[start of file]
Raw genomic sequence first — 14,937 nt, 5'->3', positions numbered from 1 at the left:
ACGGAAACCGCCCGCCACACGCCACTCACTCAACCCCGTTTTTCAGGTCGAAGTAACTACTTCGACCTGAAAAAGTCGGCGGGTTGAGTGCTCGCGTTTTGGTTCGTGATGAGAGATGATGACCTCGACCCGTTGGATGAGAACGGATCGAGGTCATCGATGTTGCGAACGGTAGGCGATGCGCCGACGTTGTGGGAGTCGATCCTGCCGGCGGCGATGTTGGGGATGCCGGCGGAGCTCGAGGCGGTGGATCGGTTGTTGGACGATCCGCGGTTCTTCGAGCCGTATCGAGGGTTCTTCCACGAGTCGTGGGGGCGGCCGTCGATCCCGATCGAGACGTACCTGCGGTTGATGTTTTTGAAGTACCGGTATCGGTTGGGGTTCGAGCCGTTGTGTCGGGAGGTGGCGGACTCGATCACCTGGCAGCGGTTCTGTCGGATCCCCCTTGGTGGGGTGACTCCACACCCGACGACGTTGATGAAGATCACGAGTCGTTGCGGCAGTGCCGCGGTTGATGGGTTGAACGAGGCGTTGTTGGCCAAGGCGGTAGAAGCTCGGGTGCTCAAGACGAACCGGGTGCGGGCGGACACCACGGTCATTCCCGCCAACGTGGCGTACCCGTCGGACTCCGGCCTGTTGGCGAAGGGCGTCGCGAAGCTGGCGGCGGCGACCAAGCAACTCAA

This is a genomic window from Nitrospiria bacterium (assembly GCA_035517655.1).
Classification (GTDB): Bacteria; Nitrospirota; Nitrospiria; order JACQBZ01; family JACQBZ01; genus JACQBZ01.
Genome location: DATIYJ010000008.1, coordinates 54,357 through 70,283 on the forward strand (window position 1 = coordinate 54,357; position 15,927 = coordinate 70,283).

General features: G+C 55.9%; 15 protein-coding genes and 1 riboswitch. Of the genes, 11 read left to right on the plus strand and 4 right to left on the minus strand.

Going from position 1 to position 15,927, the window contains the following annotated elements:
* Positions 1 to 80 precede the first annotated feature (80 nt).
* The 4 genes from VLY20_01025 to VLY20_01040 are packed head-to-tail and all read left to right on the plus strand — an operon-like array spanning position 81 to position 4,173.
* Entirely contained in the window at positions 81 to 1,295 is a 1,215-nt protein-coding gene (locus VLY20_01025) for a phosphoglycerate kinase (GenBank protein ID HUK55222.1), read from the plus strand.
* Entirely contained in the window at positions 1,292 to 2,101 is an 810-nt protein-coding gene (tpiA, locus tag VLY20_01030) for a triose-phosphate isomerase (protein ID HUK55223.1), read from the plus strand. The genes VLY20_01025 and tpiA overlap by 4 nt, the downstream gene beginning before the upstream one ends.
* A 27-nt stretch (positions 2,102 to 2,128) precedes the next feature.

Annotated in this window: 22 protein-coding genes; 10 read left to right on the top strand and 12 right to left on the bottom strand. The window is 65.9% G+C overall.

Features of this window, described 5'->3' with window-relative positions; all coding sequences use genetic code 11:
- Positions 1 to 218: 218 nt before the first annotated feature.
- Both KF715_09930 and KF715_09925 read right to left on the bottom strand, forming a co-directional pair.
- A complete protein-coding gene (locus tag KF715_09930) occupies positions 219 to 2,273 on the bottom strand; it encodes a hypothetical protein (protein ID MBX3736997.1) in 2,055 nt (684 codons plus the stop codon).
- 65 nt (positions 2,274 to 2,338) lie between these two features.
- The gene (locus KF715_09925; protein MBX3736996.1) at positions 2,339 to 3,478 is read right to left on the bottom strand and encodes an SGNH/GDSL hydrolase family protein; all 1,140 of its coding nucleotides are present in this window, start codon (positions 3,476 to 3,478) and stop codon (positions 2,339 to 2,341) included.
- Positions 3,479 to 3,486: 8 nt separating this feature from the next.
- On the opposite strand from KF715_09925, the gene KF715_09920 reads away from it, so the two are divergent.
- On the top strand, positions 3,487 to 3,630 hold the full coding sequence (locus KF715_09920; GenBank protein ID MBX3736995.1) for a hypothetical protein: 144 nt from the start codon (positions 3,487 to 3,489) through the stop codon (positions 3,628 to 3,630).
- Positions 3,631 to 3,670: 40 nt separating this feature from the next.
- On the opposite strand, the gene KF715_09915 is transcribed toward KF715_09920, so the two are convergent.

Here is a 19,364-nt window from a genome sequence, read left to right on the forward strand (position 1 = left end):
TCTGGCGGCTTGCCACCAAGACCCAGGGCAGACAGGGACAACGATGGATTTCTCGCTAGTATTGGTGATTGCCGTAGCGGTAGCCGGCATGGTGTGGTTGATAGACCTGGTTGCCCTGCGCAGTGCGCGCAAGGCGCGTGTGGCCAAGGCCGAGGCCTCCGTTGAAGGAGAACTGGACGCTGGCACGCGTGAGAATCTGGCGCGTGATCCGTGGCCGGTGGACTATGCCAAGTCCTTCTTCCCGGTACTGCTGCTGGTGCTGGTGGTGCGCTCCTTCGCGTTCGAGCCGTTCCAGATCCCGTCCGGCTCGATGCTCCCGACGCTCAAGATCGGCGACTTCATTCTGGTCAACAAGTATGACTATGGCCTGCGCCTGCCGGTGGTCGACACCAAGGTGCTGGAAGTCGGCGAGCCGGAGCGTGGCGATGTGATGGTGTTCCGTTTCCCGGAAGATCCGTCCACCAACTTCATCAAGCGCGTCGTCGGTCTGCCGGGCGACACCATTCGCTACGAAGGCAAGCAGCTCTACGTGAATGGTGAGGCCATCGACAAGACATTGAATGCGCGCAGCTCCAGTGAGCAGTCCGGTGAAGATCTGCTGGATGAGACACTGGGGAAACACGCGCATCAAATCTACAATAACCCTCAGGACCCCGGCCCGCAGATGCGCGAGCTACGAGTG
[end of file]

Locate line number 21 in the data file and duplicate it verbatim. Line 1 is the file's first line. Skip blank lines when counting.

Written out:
- On the opposite strand from KF715_09925, the gene KF715_09920 reads away from it, so the two are divergent.